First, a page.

Quantum Bayesian Networks

November 4, 2009

Experimental Physics Informatics and Quantum Computing

Filed under: Uncategorized — rrtucci @ 7:11 pm

Some important ongoing and future physics experiments have to deal with VERY LARGE data sets. I give some examples below, for Astronomy and Particle Physics. Companies like Google, Microsoft and Facebook, are very interested in such experiments, because they too are users of large data sets, and they realize that scientists often invent brilliant tools and techniques in order to accomplish their scientific goals (like Berners Lee at CERN did when he invented the World Wide Web).

My usual mantra: These large data sets beg analysis by parallel processors, using the tools of probability and statistics. Quantum computers, because of their intrinsically parallel processing and probabilistic nature, are ideally suited to meet this challenge. One specific way in which quantum computers can aid in the analysis of large data sets is MCMC (Markov Chain Monte Carlo). Methods are already known (this is not a pipe dream) for doing MCMC on a quantum computer, much faster than on a classical computer.


ASTRONOMY

  • Earth Telescopes

    (1)Pan-STARRS An array of 4 telescopes located in Hawaii. Its expected completion date is 2012. Will photograph 3/4 of celestial sphere (fraction visible from Hawaii) every four days. Will compare observations at different times to detect differences. The project is expected to generate 10 Terabytes data/day (assuming 10 hrs. of operation/day)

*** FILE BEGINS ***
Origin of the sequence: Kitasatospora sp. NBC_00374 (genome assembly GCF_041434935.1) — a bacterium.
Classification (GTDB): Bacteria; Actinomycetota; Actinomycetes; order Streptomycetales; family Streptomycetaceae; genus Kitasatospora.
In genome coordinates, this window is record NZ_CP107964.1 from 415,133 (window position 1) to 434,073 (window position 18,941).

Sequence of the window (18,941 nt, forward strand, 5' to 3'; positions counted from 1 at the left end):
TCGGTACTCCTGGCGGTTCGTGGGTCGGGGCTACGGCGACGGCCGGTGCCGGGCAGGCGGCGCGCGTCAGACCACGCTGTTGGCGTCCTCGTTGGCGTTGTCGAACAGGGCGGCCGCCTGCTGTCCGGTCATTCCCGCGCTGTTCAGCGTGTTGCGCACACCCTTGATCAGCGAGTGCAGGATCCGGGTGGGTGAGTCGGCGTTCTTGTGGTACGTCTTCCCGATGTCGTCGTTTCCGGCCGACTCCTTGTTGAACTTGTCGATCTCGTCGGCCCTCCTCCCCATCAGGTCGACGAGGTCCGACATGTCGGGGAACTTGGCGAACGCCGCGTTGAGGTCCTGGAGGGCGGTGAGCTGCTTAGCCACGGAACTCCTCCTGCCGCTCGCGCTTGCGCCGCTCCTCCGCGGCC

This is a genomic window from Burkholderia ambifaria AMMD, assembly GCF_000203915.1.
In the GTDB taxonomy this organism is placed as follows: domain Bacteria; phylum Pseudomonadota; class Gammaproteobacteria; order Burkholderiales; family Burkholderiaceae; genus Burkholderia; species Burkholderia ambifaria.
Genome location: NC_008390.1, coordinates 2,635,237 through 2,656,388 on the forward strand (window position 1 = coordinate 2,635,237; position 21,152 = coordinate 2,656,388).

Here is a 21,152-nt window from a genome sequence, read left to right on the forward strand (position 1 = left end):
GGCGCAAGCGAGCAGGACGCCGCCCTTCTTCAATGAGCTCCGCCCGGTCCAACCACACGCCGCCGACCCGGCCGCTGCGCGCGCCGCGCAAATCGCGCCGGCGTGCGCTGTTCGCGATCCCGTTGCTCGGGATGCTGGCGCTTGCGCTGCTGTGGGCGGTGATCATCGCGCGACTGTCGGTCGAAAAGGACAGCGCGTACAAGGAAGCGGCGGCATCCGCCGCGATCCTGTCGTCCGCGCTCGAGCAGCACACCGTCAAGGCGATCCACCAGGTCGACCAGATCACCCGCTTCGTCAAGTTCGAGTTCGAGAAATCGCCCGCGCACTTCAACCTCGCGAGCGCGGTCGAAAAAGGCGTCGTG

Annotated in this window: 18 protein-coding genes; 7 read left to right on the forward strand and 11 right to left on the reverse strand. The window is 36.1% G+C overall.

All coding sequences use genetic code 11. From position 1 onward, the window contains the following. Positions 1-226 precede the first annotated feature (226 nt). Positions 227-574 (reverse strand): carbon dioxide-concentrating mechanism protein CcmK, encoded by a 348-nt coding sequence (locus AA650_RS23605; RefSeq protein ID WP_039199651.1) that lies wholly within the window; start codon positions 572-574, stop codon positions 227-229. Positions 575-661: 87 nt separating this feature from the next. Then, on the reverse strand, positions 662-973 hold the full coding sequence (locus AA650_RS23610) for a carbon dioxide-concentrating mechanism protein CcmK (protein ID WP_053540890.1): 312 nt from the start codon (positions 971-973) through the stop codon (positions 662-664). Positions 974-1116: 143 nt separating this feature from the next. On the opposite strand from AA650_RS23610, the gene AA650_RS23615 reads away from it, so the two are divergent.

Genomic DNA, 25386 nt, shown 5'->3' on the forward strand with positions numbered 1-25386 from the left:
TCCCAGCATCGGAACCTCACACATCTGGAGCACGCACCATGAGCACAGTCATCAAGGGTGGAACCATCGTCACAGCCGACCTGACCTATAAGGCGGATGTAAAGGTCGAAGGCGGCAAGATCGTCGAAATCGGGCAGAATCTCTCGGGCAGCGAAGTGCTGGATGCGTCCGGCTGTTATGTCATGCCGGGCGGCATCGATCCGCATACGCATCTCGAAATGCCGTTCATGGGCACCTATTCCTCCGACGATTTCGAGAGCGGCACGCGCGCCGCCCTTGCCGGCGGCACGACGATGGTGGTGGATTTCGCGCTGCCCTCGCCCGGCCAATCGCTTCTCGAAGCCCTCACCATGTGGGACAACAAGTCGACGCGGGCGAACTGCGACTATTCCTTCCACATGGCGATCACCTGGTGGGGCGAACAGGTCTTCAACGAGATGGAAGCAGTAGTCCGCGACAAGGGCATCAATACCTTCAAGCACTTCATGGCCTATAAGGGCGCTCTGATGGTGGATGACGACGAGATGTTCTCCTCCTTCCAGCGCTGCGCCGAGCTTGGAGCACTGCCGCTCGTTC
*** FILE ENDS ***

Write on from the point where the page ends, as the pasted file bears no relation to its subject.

• Space Telescopes

    (1)NASA missions involving space based telescopes (with region of electromagnetic spectrum and launch date): Hubble (Visible)1990-, Compton (Gamma-ray)1991-, Chandra (X-Ray)1999-, Spitzer (IR)2003-, WMAP (Microwave)2001-

Other relevant links


PARTICLE PHYSICS

(1)LHC Computing Grid LHC = Large Hadron Collider, part of CERN laboratory, located near Geneva, Switzerland. Hopefully will start operating this year. Wikipedia quote: “The project is expected to generate 27 Terabytes of raw data per day, plus 10 Terabytes of “event summary data”, which represents the output of calculations done by the CPU farm at the CERN data center.”


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